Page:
Lee Hsien Loong: Give-And-Take Critical For Racial, Religious Harmony

The racial and religious harmony that Singapore enjoys is a result of give-and-take between the different communities in the country, Prime Minister Lee Hsien Loong said.

“This is something which we have to always continue to work upon, because it is not something which will ever become a solved problem,” Mr Lee said in an interview with Russian news agency TASS at the Istana on Saturday (May 14).

“All the major religions of the world are in Singapore. There are three major races, but many other communities in Singapore. We speak very different languages. Tamil is Dravidian, Chinese is totally different from English and we have to get on together.”

This give-and-take between the different communities is a matter of constant effort, social policy and integration, PM Lee said.

In his comments responding to a question on how Singapore maintains a harmonious balance between different ethnic groups and religions, Mr Lee added that this policy of integration sees Singaporeans of different races and religions come together in schools, housing estates, workplaces and during National Service and learning to work and live together in a multi-racial context.

“If you are in Singapore as a Christian, you do not treat this as a Christian country. If you are in Singapore as a Buddhist, this is not a Buddhist country, even though the Buddhist may be one of the biggest religious groups in Singapore. If you are a Muslim in Singapore, you can practice your faith, you can fast, you have mosques, but you understand that this is a multi-racial society and you are working and living within a multi-racial context.

“It is this give and take, and trust that has been built up over a very long period of time, which we think makes for the nature of our society, which makes for what is gradually emerging as a Singapore identity.”


During the interview, which was held ahead of Mr Lee’s visit to Russia to attend the Russia-ASEAN summit, he also touched on the relationship between Russia and ASEAN, describing bilateral relations as “very good”.

Singapore appreciates Russia’s participation in regional affairs and its contribution to ensuring stability and peace in South-east Asia, PM Lee added.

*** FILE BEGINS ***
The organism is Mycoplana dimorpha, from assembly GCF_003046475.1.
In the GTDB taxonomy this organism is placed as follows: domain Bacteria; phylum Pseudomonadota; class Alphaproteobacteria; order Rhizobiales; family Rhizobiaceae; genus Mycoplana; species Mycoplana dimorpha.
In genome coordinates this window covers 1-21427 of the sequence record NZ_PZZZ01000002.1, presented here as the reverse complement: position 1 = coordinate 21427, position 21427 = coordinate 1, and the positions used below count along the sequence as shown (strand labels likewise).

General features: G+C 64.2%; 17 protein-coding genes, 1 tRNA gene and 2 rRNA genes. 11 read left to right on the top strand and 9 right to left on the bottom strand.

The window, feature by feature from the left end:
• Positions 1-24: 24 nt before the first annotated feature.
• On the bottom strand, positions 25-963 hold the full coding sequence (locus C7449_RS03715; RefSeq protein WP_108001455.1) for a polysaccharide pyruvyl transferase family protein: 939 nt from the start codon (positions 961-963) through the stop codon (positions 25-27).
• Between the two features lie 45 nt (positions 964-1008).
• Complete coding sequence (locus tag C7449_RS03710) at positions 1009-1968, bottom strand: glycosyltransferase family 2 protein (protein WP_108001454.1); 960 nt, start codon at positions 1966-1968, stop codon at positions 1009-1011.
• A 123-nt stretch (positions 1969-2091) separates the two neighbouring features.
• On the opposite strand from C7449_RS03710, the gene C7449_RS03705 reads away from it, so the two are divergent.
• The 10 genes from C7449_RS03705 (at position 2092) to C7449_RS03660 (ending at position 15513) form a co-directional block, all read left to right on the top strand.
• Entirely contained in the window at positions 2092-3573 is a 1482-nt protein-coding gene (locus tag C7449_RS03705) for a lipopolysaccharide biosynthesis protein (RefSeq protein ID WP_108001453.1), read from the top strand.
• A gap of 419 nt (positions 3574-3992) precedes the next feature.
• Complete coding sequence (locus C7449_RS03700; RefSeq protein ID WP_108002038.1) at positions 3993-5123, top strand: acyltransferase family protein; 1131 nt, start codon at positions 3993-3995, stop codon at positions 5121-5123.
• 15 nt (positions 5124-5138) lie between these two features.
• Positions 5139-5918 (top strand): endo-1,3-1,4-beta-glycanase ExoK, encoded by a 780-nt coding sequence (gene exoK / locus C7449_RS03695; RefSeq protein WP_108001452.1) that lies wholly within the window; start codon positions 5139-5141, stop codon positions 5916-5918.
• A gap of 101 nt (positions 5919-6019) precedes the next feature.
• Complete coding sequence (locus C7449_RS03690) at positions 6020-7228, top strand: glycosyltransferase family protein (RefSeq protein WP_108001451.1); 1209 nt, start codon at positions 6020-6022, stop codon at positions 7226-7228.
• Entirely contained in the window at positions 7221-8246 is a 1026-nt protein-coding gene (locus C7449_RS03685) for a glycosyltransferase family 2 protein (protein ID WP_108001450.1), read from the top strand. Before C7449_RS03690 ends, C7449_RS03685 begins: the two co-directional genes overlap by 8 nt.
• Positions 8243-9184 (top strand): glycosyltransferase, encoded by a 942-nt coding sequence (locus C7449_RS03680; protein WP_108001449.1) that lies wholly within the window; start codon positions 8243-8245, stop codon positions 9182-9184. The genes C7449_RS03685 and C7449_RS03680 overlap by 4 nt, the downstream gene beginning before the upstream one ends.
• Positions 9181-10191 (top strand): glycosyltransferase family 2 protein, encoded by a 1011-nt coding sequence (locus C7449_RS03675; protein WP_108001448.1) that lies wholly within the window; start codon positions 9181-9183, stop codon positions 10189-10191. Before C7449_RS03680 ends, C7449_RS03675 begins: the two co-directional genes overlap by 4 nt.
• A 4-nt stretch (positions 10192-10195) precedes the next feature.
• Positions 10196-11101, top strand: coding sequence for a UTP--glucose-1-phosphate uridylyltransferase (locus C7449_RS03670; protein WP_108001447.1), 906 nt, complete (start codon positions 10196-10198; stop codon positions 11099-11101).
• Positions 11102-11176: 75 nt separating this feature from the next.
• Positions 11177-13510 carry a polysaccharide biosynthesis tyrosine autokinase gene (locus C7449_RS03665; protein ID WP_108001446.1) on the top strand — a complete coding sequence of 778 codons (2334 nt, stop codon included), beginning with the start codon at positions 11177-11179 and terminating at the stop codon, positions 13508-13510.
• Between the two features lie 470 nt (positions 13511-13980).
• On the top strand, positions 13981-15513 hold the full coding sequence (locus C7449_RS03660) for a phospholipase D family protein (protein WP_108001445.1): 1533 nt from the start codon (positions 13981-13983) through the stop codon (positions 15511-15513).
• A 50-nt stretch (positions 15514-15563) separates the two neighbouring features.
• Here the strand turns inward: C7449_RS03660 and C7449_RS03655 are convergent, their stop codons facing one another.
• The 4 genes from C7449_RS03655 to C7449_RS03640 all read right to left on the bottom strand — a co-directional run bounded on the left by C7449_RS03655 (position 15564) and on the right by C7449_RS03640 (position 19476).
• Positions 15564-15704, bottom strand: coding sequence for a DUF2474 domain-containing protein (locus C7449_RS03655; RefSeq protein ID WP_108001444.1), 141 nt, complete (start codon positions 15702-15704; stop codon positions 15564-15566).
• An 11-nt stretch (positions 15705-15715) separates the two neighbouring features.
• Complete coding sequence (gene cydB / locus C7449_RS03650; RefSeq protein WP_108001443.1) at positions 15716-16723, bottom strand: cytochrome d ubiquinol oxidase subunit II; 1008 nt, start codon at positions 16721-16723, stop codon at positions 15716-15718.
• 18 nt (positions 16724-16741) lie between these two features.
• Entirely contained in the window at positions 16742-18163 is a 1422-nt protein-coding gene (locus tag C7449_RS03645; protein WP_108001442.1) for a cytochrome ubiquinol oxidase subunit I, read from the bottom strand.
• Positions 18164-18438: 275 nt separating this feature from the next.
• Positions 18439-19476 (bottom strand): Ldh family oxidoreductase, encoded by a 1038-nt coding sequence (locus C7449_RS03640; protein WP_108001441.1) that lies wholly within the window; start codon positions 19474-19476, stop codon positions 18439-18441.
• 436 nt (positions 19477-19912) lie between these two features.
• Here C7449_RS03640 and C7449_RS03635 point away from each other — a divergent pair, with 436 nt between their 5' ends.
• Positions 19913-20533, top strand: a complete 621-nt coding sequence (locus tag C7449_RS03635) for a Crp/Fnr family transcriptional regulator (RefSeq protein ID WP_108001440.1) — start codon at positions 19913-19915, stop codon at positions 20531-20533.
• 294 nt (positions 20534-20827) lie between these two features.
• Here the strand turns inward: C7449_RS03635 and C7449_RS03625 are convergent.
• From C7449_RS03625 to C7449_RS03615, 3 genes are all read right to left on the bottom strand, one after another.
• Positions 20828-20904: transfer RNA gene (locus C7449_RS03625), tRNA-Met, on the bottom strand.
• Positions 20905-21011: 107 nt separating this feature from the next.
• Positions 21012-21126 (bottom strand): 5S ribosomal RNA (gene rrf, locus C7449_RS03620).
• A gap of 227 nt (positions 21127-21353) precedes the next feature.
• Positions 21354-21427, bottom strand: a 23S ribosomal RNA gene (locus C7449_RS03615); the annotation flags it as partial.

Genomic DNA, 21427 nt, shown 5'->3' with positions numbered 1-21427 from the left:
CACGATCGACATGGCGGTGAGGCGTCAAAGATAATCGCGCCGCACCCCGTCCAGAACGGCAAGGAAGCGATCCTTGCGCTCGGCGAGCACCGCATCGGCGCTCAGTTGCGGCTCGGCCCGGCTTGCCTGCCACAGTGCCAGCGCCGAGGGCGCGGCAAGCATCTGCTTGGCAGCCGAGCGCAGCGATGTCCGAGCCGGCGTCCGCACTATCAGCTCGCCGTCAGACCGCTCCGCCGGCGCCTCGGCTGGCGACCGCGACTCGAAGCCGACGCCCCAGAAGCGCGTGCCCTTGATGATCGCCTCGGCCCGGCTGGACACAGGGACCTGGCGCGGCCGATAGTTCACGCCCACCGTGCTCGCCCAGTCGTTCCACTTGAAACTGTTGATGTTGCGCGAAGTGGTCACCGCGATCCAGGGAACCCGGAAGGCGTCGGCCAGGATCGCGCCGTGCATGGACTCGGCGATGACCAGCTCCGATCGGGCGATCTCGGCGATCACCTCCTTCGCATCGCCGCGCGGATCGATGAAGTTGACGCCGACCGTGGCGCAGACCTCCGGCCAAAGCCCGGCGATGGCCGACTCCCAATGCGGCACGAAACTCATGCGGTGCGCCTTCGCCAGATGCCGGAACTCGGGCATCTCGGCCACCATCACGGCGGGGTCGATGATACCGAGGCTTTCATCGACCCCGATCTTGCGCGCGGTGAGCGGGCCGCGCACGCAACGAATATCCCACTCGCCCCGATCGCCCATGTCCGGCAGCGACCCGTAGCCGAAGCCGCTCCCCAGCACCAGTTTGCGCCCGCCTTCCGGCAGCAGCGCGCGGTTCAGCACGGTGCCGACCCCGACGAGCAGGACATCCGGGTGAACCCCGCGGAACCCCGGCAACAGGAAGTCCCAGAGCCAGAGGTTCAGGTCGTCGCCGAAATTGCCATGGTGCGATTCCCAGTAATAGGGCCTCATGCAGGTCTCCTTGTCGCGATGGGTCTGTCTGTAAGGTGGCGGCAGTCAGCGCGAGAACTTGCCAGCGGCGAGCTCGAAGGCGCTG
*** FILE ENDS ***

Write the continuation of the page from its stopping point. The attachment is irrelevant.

“Russia is an important power and economy in the world. The economic ties between ASEAN countries and Russia have been growing, but (do) not really commensurate with the importance of Russia in the world.”

This is gradually changing, Mr Lee noted. For example, Singapore is planning to negotiate a free-trade agreement with the Eurasian Economic Union.

“In this way, by strengthening the ties between Russia and individual ASEAN countries, we can strengthen the ties between Russia and Southeast Asia, and ASEAN region as a whole,” he said.


Russia and Singapore will celebrate 50 years of diplomatic relations this year – a “major milestone”, Mr Lee said.

“Fifty years ago, Singapore was newly independent, and the world was completely different, and Russia was still the Union of Soviet Socialist Republics (USSR). Today, Singapore has celebrated its 50th anniversary of statehood and the world has completely changed,” he said.

Plans to build a Russian Cultural Centre in Singapore are at an advanced stage, Mr Lee said, adding that a site at a “good location” has been found.

In terms of economic ties, major Russian companies like Lukoil and Gazprom are in Singapore while Singapore companies like Olam are in Russia and Changi Airports International is co-managing several airports in Russia, he noted.

The two countries also cooperate in the educational, scientific and cultural fields. Singapore’s universities have cooperation partnerships with Russian institutions, and Singapore is also a popular destination for Russian tourists, he said.

Still, more can be done in terms of trade between the two countries, Mr Lee said. “Our trade is not in proportion to the potential. It has risen rapidly in the last 10 years – has about quadrupled – but still Russia is just our 21st largest trading partner. It should not be like that.

“With my trip to Moscow, I hope to meet some Russian business people and executives and get them interested in Singapore a bit. We hope something will grow from there.”

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